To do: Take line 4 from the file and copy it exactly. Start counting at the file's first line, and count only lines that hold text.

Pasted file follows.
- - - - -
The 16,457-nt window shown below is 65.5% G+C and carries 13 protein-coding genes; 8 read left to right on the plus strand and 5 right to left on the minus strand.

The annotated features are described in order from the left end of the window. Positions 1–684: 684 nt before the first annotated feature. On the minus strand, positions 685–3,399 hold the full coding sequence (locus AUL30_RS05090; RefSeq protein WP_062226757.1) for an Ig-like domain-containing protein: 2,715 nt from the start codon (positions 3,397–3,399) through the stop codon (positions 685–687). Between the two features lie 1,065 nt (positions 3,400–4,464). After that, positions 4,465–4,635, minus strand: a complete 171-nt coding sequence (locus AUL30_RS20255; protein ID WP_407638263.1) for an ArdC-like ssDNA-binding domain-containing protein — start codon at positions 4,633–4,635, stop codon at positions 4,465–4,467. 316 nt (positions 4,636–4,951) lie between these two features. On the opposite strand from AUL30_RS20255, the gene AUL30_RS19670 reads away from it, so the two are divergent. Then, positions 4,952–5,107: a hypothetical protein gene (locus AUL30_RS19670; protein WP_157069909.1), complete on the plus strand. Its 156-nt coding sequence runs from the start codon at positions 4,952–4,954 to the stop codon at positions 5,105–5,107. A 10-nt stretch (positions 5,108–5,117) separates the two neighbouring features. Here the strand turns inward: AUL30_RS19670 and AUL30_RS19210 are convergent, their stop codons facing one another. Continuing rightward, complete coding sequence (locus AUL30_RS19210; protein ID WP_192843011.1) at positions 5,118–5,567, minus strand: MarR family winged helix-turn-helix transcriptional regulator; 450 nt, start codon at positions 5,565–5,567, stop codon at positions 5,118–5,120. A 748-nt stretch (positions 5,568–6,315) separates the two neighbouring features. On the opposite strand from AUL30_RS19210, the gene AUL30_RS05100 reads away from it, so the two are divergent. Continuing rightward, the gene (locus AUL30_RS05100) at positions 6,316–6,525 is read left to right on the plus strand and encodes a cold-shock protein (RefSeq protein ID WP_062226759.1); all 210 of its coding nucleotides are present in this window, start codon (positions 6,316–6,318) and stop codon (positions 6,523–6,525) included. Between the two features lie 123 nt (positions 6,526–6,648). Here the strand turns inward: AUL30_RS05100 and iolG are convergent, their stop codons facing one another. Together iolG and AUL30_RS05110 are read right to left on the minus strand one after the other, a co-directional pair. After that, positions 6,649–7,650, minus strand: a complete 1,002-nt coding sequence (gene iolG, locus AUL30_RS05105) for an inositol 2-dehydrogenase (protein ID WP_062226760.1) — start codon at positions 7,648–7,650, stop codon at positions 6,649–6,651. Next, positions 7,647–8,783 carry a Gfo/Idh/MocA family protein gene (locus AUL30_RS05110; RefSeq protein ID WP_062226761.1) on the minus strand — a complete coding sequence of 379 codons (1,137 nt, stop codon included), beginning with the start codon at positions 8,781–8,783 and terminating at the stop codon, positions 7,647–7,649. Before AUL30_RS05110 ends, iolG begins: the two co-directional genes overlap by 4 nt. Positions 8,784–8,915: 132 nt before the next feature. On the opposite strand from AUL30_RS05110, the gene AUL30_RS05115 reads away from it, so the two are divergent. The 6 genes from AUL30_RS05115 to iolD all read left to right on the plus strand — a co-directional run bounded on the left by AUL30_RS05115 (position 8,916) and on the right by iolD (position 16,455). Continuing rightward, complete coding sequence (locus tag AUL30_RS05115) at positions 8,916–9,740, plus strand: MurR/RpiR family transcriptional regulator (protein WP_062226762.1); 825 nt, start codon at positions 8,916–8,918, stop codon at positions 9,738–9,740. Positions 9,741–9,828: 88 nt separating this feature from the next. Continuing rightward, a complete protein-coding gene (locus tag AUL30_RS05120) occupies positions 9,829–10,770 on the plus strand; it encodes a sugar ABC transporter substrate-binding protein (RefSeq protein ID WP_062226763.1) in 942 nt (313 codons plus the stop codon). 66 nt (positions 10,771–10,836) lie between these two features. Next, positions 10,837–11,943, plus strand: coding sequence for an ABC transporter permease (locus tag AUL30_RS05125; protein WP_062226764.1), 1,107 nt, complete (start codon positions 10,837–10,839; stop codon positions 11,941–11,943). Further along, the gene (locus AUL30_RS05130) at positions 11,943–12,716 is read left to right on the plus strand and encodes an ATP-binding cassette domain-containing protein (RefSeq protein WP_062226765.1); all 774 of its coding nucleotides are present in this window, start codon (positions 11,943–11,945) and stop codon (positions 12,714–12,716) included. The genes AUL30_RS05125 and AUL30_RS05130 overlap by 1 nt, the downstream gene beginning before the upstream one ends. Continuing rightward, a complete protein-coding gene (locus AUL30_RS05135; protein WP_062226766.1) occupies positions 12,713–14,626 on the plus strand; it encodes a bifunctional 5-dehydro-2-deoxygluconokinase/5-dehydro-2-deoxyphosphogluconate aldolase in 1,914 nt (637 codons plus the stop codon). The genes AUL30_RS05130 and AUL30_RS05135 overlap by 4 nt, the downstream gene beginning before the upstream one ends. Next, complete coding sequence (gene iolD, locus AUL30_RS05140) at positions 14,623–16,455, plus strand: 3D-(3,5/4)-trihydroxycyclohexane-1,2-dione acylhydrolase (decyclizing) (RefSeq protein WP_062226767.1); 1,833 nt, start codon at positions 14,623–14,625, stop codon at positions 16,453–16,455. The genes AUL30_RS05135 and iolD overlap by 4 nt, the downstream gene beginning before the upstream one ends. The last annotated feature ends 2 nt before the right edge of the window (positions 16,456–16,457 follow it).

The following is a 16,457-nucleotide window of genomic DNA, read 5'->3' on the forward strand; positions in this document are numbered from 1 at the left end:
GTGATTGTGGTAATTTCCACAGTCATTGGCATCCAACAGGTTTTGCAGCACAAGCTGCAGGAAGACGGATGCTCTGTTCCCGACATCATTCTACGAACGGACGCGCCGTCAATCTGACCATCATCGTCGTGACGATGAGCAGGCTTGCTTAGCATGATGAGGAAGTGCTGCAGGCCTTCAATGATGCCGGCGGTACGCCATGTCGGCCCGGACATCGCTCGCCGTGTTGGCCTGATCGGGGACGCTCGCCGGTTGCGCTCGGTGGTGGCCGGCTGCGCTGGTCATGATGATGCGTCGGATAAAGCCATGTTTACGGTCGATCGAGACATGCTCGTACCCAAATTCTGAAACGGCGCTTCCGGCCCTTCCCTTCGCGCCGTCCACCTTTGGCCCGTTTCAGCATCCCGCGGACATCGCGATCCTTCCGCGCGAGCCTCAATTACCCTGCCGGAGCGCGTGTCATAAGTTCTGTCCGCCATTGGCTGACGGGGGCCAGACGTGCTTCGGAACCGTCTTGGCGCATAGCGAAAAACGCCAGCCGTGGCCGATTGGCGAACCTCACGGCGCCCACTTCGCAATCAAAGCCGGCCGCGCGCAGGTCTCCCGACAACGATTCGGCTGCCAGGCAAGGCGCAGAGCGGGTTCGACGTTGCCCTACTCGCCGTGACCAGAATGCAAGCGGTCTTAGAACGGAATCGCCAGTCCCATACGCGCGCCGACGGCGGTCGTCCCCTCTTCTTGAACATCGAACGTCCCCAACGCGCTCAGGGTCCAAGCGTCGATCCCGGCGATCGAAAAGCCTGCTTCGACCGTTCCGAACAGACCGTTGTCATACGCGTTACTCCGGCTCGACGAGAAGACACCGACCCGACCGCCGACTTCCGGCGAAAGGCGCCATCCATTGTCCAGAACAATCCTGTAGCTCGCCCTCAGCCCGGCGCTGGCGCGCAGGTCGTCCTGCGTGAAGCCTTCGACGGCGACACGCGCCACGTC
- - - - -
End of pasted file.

GTGATTGTGGTAATTTCCACAGTCATTGGCATCCAACAGGTTTTGCAGCACAAGCTGCAGGAAGACGGATGCTCTGTTCCCGACATCATTCTACGAACGGACGCGCCGTCAATCTGACCATCATCGTCGTGACGATGAGCAGGCTTGCTTAGCATGATGAGGAAGTGCTGCAGGCCTTCAATGATGCCGGCGGTACGCCATGTCGGCCCGGACATCGCTCGCCGTGTTGGCCTGATCGGGGACGCTCGCCGGTTGCGCTCGGTGGTGGCCGGCTGCGCTGGTCATGATGATGCGTCGGATAAAGCCATGTTTACGGTCGATCGAGACATGCTCGTACCCAAATTCTGAAACGGCGCTTCCGGCCCTTCCCTTCGCGCCGTCCACCTTTGGCCCGTTTCAGCATCCCGCGGACATCGCGATCCTTCCGCGCGAGCCTCAATTACCCTGCCGGAGCGCGTGTCATAAGTTCTGTCCGCCATTGGCTGACGGGGGCCAGACGTGCTTCGGAACCGTCTTGGCGCATAGCGAAAAACGCCAGCCGTGGCCGATTGGCGAACCTCACGGCGCCCACTTCGCAATCAAAGCCGGCCGCGCGCAGGTCTCCCGACAACGATTCGGCTGCCAGGCAAGGCGCAGAGCGGGTTCGACGTTGCCCTACTCGCCGTGACCAGAATGCAAGCGGTCTTAGAACGGAATCGCCAGTCCCATACGCGCGCCGACGGCGGTCGTCCCCTCTTCTTGAACATCGAACGTCCCCAACGCGCTCAGGGTCCAAGCGTCGATCCCGGCGATCGAAAAGCCTGCTTCGACCGTTCCGAACAGACCGTTGTCATACGCGTTACTCCGGCTCGACGAGAAGACACCGACCCGACCGCCGACTTCCGGCGAAAGGCGCCATCCATTGTCCAGAACAATCCTGTAGCTCGCCCTCAGCCCGGCGCTGGCGCGCAGGTCGTCCTGCGTGAAGCCTTCGACGGCGACACGCGCCACGTC